Risk factors for catheter-related infection in children with cancer: A systematic review and meta-analysis


      • Having a hematological malignancy is a risk factor for CRI.
      • Whether neutropenia at the moment of catheter placement is a risk factor for CLABSI is uncertain.
      • Among long-term catheters, tunneled, lumen diameter ≥ 7Fr, and multi-lumen devices presented the higher incidence of infections.
      • Ports showed lower rates of CLABSI.
      • Gram-positive bacteria are the most frequent pathogens.



      To understand the risk factors for catheter-related infection during treatment of pediatric cancer is essential to implement measures to prevent its occurrence.


      We performed a comprehensive systematic review of the literature with meta-analysis to identify and synthesize the main risk factors for catheter-related infection in children undergoing oncological treatment.


      Systematic searches were conducted in Medline, Embase, Lilacs, and BVS (Biblioteca Virtual em Saúde) until January 2022, following PRISMA guidelines. The search was not limited to language or dates. Risk factors were divided into host-related, assistance-related, and catheter types. We also describe the most common pathogens.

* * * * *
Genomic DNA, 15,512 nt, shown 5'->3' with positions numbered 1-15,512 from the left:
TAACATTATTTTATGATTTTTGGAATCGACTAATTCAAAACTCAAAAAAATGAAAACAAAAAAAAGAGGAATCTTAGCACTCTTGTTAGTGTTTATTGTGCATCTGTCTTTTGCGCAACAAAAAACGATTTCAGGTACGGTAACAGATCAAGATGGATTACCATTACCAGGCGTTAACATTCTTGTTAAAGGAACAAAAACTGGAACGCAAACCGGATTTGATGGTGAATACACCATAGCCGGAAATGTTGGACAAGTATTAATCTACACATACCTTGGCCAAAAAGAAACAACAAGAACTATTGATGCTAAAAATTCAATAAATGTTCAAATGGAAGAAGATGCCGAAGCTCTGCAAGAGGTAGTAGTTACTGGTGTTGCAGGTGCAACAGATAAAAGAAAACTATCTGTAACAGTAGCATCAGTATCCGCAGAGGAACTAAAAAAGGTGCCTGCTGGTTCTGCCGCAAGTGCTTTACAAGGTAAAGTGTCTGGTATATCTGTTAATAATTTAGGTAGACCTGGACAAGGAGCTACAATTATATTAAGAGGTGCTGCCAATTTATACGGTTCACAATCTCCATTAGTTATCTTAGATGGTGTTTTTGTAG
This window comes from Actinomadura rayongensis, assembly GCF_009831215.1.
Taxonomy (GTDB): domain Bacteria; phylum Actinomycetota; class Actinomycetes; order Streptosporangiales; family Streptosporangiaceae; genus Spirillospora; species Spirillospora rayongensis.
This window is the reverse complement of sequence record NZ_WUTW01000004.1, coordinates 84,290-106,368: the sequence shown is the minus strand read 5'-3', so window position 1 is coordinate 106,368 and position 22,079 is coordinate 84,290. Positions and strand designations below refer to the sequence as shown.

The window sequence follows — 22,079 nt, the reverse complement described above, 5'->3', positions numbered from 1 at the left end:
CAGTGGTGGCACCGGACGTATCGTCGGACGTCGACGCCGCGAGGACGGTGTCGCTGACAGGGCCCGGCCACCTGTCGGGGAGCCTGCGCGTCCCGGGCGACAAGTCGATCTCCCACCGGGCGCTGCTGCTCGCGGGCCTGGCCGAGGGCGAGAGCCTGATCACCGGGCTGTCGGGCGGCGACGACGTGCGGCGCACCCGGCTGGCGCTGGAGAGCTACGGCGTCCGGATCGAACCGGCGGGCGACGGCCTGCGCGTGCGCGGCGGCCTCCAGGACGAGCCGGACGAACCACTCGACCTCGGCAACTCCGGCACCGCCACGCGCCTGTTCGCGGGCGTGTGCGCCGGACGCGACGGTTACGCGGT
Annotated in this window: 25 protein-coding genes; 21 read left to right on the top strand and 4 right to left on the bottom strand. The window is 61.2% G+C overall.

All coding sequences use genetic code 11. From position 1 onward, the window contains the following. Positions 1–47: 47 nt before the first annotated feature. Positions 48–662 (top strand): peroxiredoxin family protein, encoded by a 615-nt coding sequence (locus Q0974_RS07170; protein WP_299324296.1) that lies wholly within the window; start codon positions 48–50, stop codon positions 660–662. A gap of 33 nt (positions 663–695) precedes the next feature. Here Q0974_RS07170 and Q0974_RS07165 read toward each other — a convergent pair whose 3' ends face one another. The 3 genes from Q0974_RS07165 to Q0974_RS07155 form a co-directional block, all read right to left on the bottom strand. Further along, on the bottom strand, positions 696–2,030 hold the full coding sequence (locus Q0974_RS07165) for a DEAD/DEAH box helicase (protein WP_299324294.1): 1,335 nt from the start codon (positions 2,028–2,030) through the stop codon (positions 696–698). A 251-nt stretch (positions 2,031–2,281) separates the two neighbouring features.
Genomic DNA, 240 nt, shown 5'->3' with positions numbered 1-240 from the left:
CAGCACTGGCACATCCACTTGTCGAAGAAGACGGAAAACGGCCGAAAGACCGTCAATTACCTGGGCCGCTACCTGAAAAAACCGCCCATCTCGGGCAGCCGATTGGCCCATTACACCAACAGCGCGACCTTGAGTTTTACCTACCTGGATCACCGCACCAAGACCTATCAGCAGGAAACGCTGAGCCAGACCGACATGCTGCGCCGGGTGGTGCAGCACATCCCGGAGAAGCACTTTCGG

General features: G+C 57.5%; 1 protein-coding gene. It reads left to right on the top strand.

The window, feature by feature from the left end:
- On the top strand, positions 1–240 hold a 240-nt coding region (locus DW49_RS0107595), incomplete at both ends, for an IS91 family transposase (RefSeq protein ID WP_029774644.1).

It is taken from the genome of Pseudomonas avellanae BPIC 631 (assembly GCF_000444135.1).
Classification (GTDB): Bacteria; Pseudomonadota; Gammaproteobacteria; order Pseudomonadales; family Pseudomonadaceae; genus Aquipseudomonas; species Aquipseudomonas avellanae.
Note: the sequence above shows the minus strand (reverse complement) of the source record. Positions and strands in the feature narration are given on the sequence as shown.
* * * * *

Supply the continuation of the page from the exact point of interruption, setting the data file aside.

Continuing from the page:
Thirteen studies were included in the review. Diagnosis of hematological neoplasm, the intensity of treatment, blood transfusion in the 4-7 days before the infection, type of long-term catheters (tunneled externalized catheters, double lumen, greater diameter), inpatient treatment, and a longer period of hospitalization were the most consistent risk factors. Metanalysis showed that neutropenia at the moment of catheter placement is not a risk factor for central-line-associated bloodstream infections, however, there is high heterogeneity between studies. Staphylococcus epidermidis was the most common pathogen reported.


      Understanding risk factors is an essential step to reduce morbidity and mortality of catheter-related infection. Education for preventive measures, reduction of hospitalization, wisely choosing the most adequate type of catheter, and the best moment for catheter insertion may reduce the occurrence of catheter-related infection.

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